• The 1619 ProjectI have barely dipped my toe into this, and I'm already finding it to be humbling, mortifying, and spectacular. There is also a companion podcast that goes with it. Bookmark this and chip away at it. Related to this, I'm about halfway through How to Be an Antiracist by Ibram Kendi. Very thought-provoking and provocative at the same time. The New Yorker also did a fascinating article about it as well.
  • Beloit College Mindset List. This is something produced every year that I got hooked onto a few years ago. It gives some fascinating nuggets from history and trivia related to what shapes the newest Freshman Class entering college this fall. To give you a taste, here  are   the first three: 1) They are the first class born in the new millennium, escaping the dreaded label of “Millennial,” though their new designation—iGen, GenZ, etc. — has not yet been agreed upon by them; 2) Outer space has never been without human habitation; 3) They have always been able to refer to Wikipedia.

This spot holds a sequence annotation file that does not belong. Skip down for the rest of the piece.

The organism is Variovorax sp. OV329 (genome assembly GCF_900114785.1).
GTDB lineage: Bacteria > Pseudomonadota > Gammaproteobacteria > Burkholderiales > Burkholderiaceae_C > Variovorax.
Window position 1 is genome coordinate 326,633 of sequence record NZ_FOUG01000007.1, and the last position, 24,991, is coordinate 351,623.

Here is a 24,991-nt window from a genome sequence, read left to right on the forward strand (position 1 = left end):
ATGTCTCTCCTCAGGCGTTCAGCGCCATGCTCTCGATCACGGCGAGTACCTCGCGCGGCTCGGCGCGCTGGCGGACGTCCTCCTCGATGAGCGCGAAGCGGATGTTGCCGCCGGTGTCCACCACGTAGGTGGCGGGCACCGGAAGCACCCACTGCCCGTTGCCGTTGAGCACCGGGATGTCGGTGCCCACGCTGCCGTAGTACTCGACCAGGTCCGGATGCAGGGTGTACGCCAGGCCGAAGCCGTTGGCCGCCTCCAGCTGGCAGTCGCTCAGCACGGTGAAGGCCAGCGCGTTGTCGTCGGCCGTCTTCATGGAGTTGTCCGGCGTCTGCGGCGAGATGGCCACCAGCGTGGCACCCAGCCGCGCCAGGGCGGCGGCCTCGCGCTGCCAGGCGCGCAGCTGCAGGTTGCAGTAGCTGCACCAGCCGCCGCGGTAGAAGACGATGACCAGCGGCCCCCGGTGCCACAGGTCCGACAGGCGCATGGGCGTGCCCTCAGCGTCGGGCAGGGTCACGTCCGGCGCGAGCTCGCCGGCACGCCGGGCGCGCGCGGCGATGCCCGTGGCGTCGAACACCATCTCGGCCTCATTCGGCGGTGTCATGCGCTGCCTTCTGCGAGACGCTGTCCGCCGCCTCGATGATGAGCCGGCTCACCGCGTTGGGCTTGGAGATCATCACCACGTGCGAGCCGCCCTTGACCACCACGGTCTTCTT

Workplace Woes and Workarounds. OK Wow, buckle up. What follows is a lot of good stuff. Pay close attention to each one!
  • Walk Toward the Barking Dog (addressing conflict before it happens). Sometimes it feels like when I am not talking about how to develop leadership in employees, I am talking to clients about interpersonal conflict in their office. This one gives some good insights.
  • Leadership Development & Nudge Theory. I know I know, what the heck is Nudge Theory? And while we're at it, what is behavioral economics? All these terms are flying around now and they are a bit confusing. This link won't sum all of that up, but it will give you some good tools in terms of how to use strengthsfinder iin leadership development in light of some of the new research coming out around what motivates people.